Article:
A move to larger, classier premises in the city followed – along with international recognition.

Back home, his success was being noted and in 2006, he was named as the first Sake Ambassador outside of Japan.

Since 2003 he has been the international food and beverage ambassador for Tasmania, a state he he visits regularly and for which he has great affection.

A couple of years ago he had a “wooden fishing boat” built from local timbers, which he uses on his frequent trips to the island state. He treated hundreds of locals in Franklin, where the $800,000 motor cruiser Belle was built, to a slap-up breakfast to celebrate the launch.

This November, he will be the star attraction at Effervescence, the annual celebration of Tasmania sparkling wine, at which he will cook on the opening night.

In addition to his ambassadorial role, he has supported many small producers on the island; and his signature dish is a confit of Petuna ocean trout from Tasmania.

A fiercely private man with a broken marriage behind him, he says his staff are his family.

"To be honest, I think it's amazing that other people find time to be a father, a chef and a restaurateur,” he told me a few years ago. I may not have family here but I have people I can call family – some very dear friends - so I am very fortunate.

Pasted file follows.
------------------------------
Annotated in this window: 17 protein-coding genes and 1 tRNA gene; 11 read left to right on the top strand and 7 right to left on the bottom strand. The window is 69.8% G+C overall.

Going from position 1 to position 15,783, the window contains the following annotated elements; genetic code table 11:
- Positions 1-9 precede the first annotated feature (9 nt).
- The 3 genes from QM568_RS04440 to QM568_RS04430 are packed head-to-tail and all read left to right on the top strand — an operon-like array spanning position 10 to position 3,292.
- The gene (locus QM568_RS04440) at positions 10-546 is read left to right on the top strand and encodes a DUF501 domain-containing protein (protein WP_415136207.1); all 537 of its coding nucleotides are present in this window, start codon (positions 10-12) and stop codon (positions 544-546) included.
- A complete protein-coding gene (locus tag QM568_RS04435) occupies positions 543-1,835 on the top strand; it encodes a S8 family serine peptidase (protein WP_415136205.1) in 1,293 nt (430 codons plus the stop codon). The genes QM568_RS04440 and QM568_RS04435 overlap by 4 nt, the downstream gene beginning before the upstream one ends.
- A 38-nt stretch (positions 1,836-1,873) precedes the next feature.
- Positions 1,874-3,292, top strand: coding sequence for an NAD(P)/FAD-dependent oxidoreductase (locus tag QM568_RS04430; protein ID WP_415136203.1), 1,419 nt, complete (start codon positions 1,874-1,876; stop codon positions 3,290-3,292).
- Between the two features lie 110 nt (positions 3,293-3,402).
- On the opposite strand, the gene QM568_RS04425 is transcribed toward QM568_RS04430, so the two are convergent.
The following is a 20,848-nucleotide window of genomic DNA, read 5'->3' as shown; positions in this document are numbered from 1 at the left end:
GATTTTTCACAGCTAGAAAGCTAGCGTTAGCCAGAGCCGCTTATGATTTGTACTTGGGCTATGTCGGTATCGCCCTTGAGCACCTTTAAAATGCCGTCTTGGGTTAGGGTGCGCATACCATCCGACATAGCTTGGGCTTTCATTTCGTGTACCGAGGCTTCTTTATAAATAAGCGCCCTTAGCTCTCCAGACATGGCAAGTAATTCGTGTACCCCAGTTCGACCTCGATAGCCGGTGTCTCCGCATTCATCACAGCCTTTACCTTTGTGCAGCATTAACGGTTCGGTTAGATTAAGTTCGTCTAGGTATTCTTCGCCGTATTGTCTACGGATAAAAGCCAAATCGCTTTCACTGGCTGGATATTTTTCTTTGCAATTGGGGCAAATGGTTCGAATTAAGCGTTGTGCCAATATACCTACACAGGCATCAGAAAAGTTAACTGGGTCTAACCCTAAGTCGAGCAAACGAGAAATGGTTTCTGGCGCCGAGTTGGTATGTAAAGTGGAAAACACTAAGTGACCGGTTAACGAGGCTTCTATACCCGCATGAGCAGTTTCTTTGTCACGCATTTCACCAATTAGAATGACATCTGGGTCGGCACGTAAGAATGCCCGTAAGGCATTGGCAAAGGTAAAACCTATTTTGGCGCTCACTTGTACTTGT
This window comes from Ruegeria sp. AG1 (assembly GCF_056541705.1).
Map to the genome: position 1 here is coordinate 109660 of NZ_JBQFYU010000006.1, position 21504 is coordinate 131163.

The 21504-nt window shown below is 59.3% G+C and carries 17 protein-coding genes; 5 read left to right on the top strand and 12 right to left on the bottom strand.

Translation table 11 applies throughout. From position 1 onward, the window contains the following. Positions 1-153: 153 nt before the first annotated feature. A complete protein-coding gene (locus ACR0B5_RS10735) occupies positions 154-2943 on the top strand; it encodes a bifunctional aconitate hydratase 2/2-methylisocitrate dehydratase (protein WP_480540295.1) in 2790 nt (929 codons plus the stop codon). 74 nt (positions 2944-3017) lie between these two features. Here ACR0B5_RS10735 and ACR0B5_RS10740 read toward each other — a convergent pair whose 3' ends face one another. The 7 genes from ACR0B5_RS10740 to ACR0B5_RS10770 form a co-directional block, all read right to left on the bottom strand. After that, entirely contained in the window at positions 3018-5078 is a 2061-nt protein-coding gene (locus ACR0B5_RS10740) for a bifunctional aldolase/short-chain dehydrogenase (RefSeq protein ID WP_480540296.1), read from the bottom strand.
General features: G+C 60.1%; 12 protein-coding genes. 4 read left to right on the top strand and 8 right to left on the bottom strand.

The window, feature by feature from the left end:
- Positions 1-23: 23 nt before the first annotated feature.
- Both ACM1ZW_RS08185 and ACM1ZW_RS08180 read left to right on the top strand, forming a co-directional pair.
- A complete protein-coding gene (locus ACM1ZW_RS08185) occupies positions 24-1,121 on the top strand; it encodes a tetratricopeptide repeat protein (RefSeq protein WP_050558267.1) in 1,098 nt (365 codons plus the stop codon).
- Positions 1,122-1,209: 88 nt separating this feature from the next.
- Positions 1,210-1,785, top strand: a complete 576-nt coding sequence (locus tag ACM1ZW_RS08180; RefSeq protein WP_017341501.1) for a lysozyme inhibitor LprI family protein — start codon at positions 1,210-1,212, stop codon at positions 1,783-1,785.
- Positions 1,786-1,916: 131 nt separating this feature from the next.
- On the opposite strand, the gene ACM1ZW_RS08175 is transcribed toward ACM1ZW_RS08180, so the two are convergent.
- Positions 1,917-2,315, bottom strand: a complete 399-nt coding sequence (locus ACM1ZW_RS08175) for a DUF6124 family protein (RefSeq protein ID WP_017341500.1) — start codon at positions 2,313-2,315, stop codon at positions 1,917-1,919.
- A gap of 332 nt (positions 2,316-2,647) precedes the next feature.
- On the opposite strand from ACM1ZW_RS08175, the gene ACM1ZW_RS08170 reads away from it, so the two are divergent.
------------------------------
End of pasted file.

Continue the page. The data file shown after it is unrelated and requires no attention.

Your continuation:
"Like most chefs I only ever wanted to cook my own food, in my own way and I am thankful that people continue to enjoy that.”

As for the future, he has considered opening a small Japanese-style tavern in Tasmania when he retires. But right now he's just too busy.

# Winsor Dobbin has been eating Tetsuya Wakuda's food for 30 years.


May 22, 2020

Florence Broadhurst: Enigmatic stylist, unsolved murder



Florence Broadhurst, one of Australia’s most remarkable creatives, continues to surprise. Acclaimed author, Helen O'Neill, recalls her own fascination with this doyenne of design.

The first time I heard her life story, told to me twelve years ago in only the sketchiest of details, I was stunned not only that her home country seemed to have forgotten her but that the world did not know.

Broadhurst’s tale, which I would tell in full in my illustrated biography of her, beggared belief. She had been born in 1899 to a poor farming family from near Mount Perry in rural Queensland. She had a strong contralto voice, singing her way out of the bush and then, using the name ‘Bobby’ Broadhurst, out of the country as part of a vaudeville troupe that spent the Roaring Twenties touring Asia.